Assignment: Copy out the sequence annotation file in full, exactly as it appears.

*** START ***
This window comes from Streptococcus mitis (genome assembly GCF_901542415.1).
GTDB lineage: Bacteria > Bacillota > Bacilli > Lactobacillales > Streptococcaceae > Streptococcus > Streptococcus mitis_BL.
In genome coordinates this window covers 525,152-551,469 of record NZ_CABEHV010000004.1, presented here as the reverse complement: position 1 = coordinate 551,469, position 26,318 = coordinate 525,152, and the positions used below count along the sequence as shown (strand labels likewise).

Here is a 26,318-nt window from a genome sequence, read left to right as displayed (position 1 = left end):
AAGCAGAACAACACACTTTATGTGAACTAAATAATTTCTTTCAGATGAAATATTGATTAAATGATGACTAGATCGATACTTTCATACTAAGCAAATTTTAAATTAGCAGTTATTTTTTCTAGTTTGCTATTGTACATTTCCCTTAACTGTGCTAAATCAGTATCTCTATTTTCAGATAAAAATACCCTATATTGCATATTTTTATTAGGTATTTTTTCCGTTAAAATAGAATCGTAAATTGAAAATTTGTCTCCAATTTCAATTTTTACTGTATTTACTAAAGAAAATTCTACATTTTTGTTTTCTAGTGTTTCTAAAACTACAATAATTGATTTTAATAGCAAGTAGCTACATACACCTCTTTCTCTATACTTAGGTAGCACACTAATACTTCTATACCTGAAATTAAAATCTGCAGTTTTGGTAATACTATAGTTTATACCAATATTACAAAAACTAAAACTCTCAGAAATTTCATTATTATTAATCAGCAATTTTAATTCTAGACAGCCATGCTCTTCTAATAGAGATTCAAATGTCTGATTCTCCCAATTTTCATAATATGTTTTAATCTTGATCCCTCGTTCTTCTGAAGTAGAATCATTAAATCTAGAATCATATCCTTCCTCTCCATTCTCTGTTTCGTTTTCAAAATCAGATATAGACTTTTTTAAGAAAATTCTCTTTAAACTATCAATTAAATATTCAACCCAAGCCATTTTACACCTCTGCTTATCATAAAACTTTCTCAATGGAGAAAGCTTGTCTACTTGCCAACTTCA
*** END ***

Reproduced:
This window comes from Streptococcus mitis (genome assembly GCF_901542415.1).
GTDB lineage: Bacteria > Bacillota > Bacilli > Lactobacillales > Streptococcaceae > Streptococcus > Streptococcus mitis_BL.
In genome coordinates this window covers 525,152-551,469 of record NZ_CABEHV010000004.1, presented here as the reverse complement: position 1 = coordinate 551,469, position 26,318 = coordinate 525,152, and the positions used below count along the sequence as shown (strand labels likewise).

Here is a 26,318-nt window from a genome sequence, read left to right as displayed (position 1 = left end):
AAGCAGAACAACACACTTTATGTGAACTAAATAATTTCTTTCAGATGAAATATTGATTAAATGATGACTAGATCGATACTTTCATACTAAGCAAATTTTAAATTAGCAGTTATTTTTTCTAGTTTGCTATTGTACATTTCCCTTAACTGTGCTAAATCAGTATCTCTATTTTCAGATAAAAATACCCTATATTGCATATTTTTATTAGGTATTTTTTCCGTTAAAATAGAATCGTAAATTGAAAATTTGTCTCCAATTTCAATTTTTACTGTATTTACTAAAGAAAATTCTACATTTTTGTTTTCTAGTGTTTCTAAAACTACAATAATTGATTTTAATAGCAAGTAGCTACATACACCTCTTTCTCTATACTTAGGTAGCACACTAATACTTCTATACCTGAAATTAAAATCTGCAGTTTTGGTAATACTATAGTTTATACCAATATTACAAAAACTAAAACTCTCAGAAATTTCATTATTATTAATCAGCAATTTTAATTCTAGACAGCCATGCTCTTCTAATAGAGATTCAAATGTCTGATTCTCCCAATTTTCATAATATGTTTTAATCTTGATCCCTCGTTCTTCTGAAGTAGAATCATTAAATCTAGAATCATATCCTTCCTCTCCATTCTCTGTTTCGTTTTCAAAATCAGATATAGACTTTTTTAAGAAAATTCTCTTTAAACTATCAATTAAATATTCAACCCAAGCCATTTTACACCTCTGCTTATCATAAAACTTTCTCAATGGAGAAAGCTTGTCTACTTGCCAACTTCA